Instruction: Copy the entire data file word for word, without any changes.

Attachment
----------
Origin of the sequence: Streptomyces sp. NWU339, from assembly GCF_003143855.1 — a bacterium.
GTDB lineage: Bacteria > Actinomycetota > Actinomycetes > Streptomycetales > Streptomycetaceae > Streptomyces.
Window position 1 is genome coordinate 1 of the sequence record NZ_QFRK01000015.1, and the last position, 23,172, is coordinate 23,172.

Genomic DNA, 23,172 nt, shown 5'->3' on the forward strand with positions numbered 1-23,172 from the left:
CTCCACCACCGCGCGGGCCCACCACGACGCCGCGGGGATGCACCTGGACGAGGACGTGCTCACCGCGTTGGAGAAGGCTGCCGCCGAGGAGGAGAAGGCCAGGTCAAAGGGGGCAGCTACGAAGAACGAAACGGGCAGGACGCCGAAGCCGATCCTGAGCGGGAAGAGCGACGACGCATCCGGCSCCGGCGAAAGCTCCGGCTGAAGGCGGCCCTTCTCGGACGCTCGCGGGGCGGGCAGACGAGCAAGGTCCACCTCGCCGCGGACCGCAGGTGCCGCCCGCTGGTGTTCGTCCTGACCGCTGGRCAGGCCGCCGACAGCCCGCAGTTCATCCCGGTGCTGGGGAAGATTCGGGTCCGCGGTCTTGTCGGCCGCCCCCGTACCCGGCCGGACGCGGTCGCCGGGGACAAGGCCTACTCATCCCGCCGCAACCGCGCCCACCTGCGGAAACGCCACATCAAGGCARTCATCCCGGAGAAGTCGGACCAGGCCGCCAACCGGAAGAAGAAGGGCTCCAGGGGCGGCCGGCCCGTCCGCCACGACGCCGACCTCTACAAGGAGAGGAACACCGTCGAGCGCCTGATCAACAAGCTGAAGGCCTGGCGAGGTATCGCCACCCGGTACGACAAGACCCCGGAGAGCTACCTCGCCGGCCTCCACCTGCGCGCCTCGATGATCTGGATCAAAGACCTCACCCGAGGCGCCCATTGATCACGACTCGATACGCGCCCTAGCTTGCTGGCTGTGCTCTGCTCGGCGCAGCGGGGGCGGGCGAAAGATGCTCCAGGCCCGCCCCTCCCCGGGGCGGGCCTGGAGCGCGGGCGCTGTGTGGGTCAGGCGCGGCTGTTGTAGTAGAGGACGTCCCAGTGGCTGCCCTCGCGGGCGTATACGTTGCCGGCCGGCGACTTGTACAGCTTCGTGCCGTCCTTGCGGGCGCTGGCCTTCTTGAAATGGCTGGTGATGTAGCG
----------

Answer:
Origin of the sequence: Streptomyces sp. NWU339, from assembly GCF_003143855.1 — a bacterium.
GTDB lineage: Bacteria > Actinomycetota > Actinomycetes > Streptomycetales > Streptomycetaceae > Streptomyces.
Window position 1 is genome coordinate 1 of the sequence record NZ_QFRK01000015.1, and the last position, 23,172, is coordinate 23,172.

Genomic DNA, 23,172 nt, shown 5'->3' on the forward strand with positions numbered 1-23,172 from the left:
CTCCACCACCGCGCGGGCCCACCACGACGCCGCGGGGATGCACCTGGACGAGGACGTGCTCACCGCGTTGGAGAAGGCTGCCGCCGAGGAGGAGAAGGCCAGGTCAAAGGGGGCAGCTACGAAGAACGAAACGGGCAGGACGCCGAAGCCGATCCTGAGCGGGAAGAGCGACGACGCATCCGGCSCCGGCGAAAGCTCCGGCTGAAGGCGGCCCTTCTCGGACGCTCGCGGGGCGGGCAGACGAGCAAGGTCCACCTCGCCGCGGACCGCAGGTGCCGCCCGCTGGTGTTCGTCCTGACCGCTGGRCAGGCCGCCGACAGCCCGCAGTTCATCCCGGTGCTGGGGAAGATTCGGGTCCGCGGTCTTGTCGGCCGCCCCCGTACCCGGCCGGACGCGGTCGCCGGGGACAAGGCCTACTCATCCCGCCGCAACCGCGCCCACCTGCGGAAACGCCACATCAAGGCARTCATCCCGGAGAAGTCGGACCAGGCCGCCAACCGGAAGAAGAAGGGCTCCAGGGGCGGCCGGCCCGTCCGCCACGACGCCGACCTCTACAAGGAGAGGAACACCGTCGAGCGCCTGATCAACAAGCTGAAGGCCTGGCGAGGTATCGCCACCCGGTACGACAAGACCCCGGAGAGCTACCTCGCCGGCCTCCACCTGCGCGCCTCGATGATCTGGATCAAAGACCTCACCCGAGGCGCCCATTGATCACGACTCGATACGCGCCCTAGCTTGCTGGCTGTGCTCTGCTCGGCGCAGCGGGGGCGGGCGAAAGATGCTCCAGGCCCGCCCCTCCCCGGGGCGGGCCTGGAGCGCGGGCGCTGTGTGGGTCAGGCGCGGCTGTTGTAGTAGAGGACGTCCCAGTGGCTGCCCTCGCGGGCGTATACGTTGCCGGCCGGCGACTTGTACAGCTTCGTGCCGTCCTTGCGGGCGCTGGCCTTCTTGAAATGGCTGGTGATGTAGCG